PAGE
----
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Ellen Weider: Drypoints in a Digital Age

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The impact of an increasingly digitalized world has affected all areas of our lives, including the arts. As many creatives embrace new technology to enhance or supersede mediums that are centuries old, others continue to find inspiration in the tactility of pencil on paper, oil on canvas -- or in the case of Ellen Weider, the technique of drypoint.

Weider has been engaged with the print medium for over thirty years. Her work is in the print collections of the New York Public Library, Rutgers Print Study Archive at the Zimmerli Museum, the Newark Library, and the Free Library of Philadelphia. Her solo exhibit at the Manhattan Graphics Center in Manhattan showcases twenty-five black and white prints.

Drypoint is a type of intaglio process, frequently used in combination with etching and acquatint. The former presents line, and the latter creates areas of tonality. Weider uses solely drypoint. With a diamond point stylus, she achieves a range of depth and density by her manipulation of the metal burrs raised by her incisions on copper plates. For those familiar with the world of printmaking, Weider's offerings bring to mind the anticipation of seeing how incised lines will translate after a proof is pulled. By making a decision to leave a definitive plate tone, Weider ensures that all native markings endemic to the plate remain intact. These elements add an additional layer to the final imagery.

The majority of Weider's plates are circular. This serves to stand either in contrast to rectangular and angular constructs, or as a repetitive iteration of spherical elements within.

Top motifs for Weider embrace the use of organic forms that speak to the mysteries of nature, and an ongoing vocabulary of geometric, architectural, and personal iconography.

In To-Do, Weider places an oval shape containing concentric lines within the lower two-thirds of the space. The black furry dots, when viewed en masse, read less as pattern and more as components of a unit larger than themselves. There is a compulsive, repetitive quality. In their sameness, they yield an individuality of the whole -- resembling a slide viewed under a microscope or an enlarged fingerprint.

New Year suggests the cross-section of a plant or fruit form. A distinct three-dimensionality emanates from the central flat core to the edges, which resemble a raised beaded border. The result has a meditative quality, as well as the stimulation of optical illusion.

In The Plan, Weider combines signature symbols into one composition. Three are pure line, the fourth is shaded. The bed, chair, and staircase record elemental objects that in Weider's hands become mysterious and laden with metaphor. Repeatedly, the pictograms co-exist with a visual background that originates from the plate's unpolished surface.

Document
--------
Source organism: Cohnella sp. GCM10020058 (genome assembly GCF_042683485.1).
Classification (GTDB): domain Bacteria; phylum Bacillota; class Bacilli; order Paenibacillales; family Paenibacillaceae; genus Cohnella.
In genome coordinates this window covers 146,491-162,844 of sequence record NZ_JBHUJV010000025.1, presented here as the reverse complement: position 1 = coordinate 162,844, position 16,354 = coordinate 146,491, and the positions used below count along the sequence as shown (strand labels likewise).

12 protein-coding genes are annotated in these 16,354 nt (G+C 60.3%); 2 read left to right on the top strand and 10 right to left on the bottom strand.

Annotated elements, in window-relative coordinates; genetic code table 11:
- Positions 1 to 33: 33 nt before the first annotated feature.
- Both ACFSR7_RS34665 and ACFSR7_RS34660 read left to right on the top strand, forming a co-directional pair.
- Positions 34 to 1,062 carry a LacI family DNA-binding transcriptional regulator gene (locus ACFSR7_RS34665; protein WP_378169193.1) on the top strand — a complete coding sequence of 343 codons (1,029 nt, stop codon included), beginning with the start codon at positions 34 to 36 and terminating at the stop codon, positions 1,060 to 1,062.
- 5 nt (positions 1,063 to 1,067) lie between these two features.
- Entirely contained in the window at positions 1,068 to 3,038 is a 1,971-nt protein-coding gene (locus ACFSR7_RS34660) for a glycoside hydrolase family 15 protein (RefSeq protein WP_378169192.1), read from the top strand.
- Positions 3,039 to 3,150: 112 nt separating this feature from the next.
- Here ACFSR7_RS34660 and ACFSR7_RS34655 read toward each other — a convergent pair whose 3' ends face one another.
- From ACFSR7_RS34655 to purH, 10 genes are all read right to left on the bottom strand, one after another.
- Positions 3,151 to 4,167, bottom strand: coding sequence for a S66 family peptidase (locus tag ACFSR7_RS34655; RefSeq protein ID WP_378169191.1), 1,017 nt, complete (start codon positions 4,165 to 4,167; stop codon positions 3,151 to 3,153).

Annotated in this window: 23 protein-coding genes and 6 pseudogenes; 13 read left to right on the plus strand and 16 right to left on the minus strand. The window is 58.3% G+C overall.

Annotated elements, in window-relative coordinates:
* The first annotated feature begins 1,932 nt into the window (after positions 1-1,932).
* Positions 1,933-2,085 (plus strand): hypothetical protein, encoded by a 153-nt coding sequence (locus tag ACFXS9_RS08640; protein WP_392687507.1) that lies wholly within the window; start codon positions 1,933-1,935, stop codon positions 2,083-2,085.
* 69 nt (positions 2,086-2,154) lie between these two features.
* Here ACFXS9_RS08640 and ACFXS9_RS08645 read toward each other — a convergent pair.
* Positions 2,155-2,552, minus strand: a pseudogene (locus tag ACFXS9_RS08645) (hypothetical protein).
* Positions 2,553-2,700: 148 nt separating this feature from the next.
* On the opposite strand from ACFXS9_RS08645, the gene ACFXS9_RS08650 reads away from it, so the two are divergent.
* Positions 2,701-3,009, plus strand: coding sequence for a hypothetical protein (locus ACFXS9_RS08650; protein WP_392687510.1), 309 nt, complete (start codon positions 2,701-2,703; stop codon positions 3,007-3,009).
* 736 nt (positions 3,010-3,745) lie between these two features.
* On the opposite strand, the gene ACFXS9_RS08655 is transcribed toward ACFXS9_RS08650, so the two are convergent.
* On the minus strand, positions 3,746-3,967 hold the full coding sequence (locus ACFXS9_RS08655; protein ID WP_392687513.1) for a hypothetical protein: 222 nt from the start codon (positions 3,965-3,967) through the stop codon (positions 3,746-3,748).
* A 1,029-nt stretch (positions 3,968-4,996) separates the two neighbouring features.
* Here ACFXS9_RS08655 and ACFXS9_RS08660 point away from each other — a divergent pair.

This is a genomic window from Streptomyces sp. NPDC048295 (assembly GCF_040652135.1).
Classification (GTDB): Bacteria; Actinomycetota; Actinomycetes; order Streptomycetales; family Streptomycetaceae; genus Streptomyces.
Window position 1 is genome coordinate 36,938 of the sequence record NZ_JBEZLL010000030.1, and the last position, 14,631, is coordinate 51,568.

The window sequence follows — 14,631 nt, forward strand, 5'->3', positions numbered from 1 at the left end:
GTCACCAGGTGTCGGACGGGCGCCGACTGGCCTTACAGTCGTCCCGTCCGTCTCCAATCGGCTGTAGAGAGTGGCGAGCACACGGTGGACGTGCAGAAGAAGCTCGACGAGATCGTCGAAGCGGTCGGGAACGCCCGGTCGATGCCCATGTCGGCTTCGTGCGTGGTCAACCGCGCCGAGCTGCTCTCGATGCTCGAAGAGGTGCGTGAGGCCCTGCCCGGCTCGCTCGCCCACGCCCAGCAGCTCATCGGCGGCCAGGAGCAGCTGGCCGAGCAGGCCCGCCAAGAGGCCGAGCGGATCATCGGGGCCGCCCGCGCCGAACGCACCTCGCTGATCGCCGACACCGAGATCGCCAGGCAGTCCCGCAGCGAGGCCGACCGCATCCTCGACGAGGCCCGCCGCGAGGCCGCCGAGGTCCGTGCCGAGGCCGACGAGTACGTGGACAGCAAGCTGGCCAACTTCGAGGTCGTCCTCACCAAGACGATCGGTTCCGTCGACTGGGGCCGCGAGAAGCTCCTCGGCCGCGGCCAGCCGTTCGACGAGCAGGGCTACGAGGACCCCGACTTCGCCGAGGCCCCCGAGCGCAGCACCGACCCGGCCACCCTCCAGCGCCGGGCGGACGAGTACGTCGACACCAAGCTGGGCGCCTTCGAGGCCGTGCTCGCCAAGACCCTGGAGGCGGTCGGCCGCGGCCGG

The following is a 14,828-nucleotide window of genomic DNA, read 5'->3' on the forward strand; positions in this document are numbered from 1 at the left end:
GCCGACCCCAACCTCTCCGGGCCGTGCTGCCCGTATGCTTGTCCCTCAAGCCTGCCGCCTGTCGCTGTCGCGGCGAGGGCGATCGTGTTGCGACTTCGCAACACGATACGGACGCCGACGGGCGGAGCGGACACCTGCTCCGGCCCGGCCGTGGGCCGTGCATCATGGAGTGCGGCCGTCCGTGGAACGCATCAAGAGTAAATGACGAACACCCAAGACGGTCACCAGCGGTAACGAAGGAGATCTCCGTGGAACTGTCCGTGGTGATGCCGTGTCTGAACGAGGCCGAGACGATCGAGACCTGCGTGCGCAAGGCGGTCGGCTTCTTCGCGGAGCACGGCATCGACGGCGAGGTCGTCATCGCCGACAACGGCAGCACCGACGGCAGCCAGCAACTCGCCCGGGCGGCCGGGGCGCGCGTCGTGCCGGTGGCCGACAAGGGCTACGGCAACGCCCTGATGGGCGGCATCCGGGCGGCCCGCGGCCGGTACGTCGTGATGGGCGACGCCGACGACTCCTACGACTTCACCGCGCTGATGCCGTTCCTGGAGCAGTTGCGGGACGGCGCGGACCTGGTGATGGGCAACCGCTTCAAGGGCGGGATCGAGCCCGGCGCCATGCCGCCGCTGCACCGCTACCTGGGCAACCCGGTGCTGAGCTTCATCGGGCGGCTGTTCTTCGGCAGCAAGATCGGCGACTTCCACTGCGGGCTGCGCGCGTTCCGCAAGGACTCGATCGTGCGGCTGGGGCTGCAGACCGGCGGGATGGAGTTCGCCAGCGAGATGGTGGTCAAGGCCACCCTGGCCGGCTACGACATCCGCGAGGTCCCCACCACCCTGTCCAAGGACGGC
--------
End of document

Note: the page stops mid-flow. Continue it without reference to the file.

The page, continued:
That Way invites the viewer to contemplate a modern riff on formal structure -- both ancient and contemporary -- that we interact with every day. Whether a reflection on the staircases the Mayans built to the gods, a way out of the depths to a higher place, or just as basic building blocks of rectangle upon rectangle -- Weider mines the subconscious, both hers and the observer's.

With a sensibility similar to Elizabeth Murray's preoccupation with an examination of domestic objects, Weider's terrain is repeatedly populated with diaristic contemplations of ordinary furniture: dressers, chairs, tables, beds. Frequently there is something off about them. They are presented in an isolated, existential setting, stripped of their utility -- as if objects in a dream. In Wish List, Weider places totemic hieroglyphics onto the façade of a chest of drawers. A series of scratchings evocative of the female body inhabit the center panel.

The nervous energy and quirky, tactile lines of Expand reference the ironic humor of a New Yorker cartoon. Contained within the impression, here is a chair without a sitter. Weider has conveyed the absurdity and ordinariness of every day life.

A companion piece, Balance, offers the viewer another piece of ambiguous minimalist furniture -- a table without a fourth leg. The subtext hovers between a metaphysical interpretation of a concrete structure and the question of, "When is a table just a table?"

Weider -- like all artists -- dating back to those who scrawled the first primal characters on a cave wall, demonstrates the desire to visually narrate her thought process, and to comment on the world around her.

The immediacy and spontanaiety of the drypoint process has served her well.

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Marcia G. Yerman is a writer, activist, and artist based in New York City. Her articles--profiles, interviews, reporting and essays--focus on women's issues, the environment, human rights, the arts and culture. Her writing has been published by (more...)

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